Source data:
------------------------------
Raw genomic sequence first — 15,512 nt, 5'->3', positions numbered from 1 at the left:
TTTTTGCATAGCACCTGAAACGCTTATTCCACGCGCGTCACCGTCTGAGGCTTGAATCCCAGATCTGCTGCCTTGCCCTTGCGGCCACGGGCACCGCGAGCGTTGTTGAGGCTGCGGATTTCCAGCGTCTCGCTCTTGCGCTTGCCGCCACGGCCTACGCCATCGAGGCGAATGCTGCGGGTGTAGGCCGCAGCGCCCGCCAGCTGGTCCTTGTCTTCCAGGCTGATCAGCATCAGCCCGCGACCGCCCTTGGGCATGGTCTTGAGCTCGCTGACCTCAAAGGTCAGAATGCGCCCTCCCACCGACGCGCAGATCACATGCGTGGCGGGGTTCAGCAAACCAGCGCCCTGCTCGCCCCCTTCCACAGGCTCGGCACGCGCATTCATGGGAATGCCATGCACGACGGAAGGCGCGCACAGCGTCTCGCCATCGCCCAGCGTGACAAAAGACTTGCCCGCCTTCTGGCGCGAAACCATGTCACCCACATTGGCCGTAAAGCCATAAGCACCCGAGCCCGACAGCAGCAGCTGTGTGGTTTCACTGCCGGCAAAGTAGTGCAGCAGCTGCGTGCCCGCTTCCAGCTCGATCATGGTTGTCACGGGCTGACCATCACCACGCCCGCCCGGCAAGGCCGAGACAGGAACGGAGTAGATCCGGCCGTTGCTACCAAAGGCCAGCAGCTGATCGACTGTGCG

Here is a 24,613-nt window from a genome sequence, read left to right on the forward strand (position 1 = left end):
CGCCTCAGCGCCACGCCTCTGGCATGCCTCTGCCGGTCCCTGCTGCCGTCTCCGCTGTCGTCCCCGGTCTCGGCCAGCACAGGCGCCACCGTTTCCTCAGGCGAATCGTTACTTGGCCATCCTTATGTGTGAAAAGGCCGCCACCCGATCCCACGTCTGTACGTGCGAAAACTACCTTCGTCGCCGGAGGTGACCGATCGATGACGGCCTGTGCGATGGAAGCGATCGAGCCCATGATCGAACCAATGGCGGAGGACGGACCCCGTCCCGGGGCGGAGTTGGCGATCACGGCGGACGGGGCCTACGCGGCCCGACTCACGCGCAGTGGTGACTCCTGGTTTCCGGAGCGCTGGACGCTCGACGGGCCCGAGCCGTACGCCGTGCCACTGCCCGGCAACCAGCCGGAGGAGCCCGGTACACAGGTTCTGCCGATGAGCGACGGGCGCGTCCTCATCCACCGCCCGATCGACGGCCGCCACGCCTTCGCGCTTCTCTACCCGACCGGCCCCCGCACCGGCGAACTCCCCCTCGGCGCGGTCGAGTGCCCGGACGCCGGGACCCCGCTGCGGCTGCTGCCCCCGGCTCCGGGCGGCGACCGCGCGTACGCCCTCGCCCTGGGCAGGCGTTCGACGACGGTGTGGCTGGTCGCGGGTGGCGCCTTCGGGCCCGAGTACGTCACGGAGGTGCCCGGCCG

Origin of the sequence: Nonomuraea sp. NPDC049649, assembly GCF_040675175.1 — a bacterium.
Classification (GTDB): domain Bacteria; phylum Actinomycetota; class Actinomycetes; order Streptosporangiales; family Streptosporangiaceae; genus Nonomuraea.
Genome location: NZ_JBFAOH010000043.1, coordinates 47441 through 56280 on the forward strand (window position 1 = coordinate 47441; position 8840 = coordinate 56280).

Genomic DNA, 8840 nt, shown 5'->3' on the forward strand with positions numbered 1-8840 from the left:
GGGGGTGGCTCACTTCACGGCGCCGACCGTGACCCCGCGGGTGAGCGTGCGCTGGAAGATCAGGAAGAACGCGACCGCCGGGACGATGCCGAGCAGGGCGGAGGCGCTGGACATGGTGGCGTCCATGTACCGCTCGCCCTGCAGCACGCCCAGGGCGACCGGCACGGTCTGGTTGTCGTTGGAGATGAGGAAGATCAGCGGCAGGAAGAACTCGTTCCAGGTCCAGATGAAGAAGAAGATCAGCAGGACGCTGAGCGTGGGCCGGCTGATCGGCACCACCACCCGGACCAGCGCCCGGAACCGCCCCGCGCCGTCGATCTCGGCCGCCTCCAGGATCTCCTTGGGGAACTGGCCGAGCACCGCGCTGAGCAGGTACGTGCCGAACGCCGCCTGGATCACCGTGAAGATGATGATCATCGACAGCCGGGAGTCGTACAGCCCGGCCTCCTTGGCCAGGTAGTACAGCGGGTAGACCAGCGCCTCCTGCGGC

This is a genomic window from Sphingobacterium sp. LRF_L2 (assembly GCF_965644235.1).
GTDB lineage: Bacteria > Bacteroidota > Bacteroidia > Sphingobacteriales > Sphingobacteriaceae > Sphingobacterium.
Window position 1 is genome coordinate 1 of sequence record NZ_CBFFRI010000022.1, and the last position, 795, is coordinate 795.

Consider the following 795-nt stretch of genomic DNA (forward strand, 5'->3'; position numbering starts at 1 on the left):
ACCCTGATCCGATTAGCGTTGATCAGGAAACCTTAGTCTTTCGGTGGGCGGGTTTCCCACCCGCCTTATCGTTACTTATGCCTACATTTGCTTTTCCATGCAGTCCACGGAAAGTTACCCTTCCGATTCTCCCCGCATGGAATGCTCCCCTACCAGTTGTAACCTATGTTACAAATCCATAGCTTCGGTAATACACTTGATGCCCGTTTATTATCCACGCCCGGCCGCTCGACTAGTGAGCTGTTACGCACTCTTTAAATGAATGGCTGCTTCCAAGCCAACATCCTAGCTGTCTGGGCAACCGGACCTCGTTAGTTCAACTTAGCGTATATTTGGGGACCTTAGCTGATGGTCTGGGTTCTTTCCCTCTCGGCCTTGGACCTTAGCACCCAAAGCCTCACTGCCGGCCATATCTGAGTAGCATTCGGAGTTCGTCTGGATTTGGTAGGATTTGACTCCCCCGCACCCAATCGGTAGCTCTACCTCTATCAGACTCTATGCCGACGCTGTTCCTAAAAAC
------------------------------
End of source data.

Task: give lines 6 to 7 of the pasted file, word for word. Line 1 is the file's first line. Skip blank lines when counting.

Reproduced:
Classification (GTDB): domain Bacteria; phylum Actinomycetota; class Actinomycetes; order Streptosporangiales; family Streptosporangiaceae; genus Nonomuraea.
Genome location: NZ_JBFAOH010000043.1, coordinates 47441 through 56280 on the forward strand (window position 1 = coordinate 47441; position 8840 = coordinate 56280).